What Are Funding Currencies?

Foreign exchange (forex) traders will borrow a currency that has a low-interest rate to use it as a funding currency in a carry trade. These traders hope to profit from the spread or carry trade between the low-interest money and a higher-yielding asset purchased with the funding currency. Often the trader will buy assets such as stocks, bonds, commodities, currencies, and other high-yield products with the lower-yielding currency.

This trading strategy is risky and one which only those traders with pockets deep enough to experience significant loss should attempt.

Key Takeaways

  • Funding currencies are used in currency carry trades to exchange against the asset currency.
  • A currency carry trade is a strategy that attempts to capture the difference between the interest rates of two currencies, which can often be substantial, depending on the amount of leverage used. 
  • The funding currency will have a low interest rate and is used to finance the purchase of a high-yielding asset currency.
  • While carry trades are popular, they can sometimes go wrong and produce losses.

Understanding Funding Currencies

Funding currencies fund the currency carry trade, one of the most popular strategies in forex, with billions in cross-border loans outstanding. The carry trade is said to be like picking up pennies in front of a steamroller because traders often use massive leverage to boost their small profit margins. Any world currency can become a funding currency. The U.S. dollar (USD), euro (EUR), Japanese yen (JPY), and the Swiss Franc (CHF) have all been funding currencies. 

The central banks of funding currency countries such as the Bank of Japan (BoJ) and the U.S. Federal Reserve often engaged in aggressive monetary stimulus which results in low-interest rates. These banks will use fiscal policy to lower interest rates to kickstart growth during a time of recession. As the rates drop, speculators borrow the money and hope to unwind their short positions before the rates increase. 

Using funding currencies to make carry trades is a practice full of risks. Apart from the risk of a drastic decline in the price of the funded asset, the speculation trade also carries the risk of a steep appreciation in the funding currency if it is not the speculator's home currency.

Speculators with deep pockets will borrow the low-interest rate currency and convert that money into one which offers a higher rate of interest. Most often the trade does not involve a forex hedge. Foreign currency options are one of the most popular methods of currency hedging. As with options on other types of securities, foreign currency options give the purchaser the right, but not the obligation, to buy or sell the currency pair at a particular exchange rate at some time in the future. Sometimes the trade works, and the trader sees a profit, but other times the trader stays short too long and changes in interest rates have them flattened by the steamroller.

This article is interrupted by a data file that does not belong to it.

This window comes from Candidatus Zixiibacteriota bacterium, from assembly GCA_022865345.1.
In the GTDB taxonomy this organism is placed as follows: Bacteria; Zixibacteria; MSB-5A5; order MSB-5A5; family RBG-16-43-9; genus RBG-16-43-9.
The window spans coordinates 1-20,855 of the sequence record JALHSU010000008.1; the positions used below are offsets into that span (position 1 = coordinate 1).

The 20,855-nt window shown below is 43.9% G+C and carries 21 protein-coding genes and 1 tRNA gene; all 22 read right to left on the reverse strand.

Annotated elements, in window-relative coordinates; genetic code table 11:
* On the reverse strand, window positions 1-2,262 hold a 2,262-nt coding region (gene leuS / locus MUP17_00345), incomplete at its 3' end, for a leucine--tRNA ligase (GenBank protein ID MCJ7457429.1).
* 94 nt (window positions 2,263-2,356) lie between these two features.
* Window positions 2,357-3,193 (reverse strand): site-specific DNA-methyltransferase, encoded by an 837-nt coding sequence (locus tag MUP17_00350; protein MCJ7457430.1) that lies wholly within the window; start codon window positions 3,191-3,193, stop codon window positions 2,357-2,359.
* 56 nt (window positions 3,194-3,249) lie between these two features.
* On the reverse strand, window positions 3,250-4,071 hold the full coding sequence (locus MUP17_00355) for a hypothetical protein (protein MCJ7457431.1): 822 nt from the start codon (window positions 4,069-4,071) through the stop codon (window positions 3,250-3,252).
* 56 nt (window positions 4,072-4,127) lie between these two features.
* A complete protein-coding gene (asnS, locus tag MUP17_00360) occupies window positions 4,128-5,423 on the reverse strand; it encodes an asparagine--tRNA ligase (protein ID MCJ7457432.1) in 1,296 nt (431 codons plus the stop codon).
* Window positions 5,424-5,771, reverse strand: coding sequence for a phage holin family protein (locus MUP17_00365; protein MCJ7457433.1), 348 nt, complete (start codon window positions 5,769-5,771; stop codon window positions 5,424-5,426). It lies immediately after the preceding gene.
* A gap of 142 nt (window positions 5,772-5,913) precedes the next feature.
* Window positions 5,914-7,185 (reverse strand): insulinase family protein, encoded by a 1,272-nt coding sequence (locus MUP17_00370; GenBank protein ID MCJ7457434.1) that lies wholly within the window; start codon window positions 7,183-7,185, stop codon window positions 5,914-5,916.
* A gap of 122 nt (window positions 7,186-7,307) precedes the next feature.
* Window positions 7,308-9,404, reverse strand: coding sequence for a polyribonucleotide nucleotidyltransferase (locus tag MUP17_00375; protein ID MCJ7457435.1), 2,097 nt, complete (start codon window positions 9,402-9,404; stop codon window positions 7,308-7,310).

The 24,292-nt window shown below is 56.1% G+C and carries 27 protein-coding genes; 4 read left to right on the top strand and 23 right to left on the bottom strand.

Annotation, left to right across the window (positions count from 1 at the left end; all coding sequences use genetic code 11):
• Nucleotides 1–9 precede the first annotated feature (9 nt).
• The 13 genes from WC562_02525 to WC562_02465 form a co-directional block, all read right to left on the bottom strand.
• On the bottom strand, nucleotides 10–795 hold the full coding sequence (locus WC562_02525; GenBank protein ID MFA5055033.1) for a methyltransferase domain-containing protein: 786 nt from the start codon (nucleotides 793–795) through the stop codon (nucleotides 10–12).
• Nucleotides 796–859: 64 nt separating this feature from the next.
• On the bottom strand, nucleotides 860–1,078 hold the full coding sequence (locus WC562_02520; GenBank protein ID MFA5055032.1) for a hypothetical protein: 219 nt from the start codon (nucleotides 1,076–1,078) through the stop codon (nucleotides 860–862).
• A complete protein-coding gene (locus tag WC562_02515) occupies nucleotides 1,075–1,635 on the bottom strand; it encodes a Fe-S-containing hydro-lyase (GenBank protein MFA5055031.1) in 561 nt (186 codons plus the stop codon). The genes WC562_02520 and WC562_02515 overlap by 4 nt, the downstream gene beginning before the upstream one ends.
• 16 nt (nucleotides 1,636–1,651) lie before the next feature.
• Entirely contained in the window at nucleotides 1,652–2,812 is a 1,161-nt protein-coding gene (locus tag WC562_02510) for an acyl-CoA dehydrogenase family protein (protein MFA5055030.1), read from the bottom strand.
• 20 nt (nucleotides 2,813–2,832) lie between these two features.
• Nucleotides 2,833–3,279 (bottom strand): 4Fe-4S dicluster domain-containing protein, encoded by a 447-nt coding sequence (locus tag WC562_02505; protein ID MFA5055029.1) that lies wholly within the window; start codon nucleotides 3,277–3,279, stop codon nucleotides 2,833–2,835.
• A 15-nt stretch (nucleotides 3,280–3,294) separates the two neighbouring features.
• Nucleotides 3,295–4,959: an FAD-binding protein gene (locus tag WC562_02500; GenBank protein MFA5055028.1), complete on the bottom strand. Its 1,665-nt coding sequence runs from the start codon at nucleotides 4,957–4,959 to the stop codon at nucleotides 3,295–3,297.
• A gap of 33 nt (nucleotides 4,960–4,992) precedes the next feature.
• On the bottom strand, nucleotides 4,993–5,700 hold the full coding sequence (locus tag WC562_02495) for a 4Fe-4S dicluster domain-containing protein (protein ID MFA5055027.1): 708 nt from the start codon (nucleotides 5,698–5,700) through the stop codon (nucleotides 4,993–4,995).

Cautionary Funding Currency Tales

The Japanese Yen (JPY) is a favored carry trade currency in the early 2000s. As the economy fell into recession and economic malaise in part to the deflationary effect of a declining population, the BoJ instituted a policy of lowering interest rates. Its popularity came from the near-zero interest rates in Japan. By early 2007, the Yen had been used to fund an estimated US$1 trillion in FX carry trades. The yen carry trade unraveled spectacularly in 2008 as global financial markets crashed, as a result of which the yen surged nearly 29% against most major currencies. This massive increase meant it was much more costly to pay back the borrowed funding currency and sent shock waves through the currency carry trade market. 

Another favored funding currency is the Swiss franc (CHF) frequently used in the CHF/EUR trade. The Swiss National Bank (SNB) had kept interest rates low to prevent the Swiss franc from appreciating too severely against the euro. In September 2011, the bank broke with tradition and pegged the currency to the euro, with the fix set at 1.2000 Swiss francs per euro. It defended the peg with open market sales of the CHF to maintain the peg on the forex market. In January 2015, the SNB suddenly dropped the peg and refloated the currency, wreaking havoc on the stock and forex markets.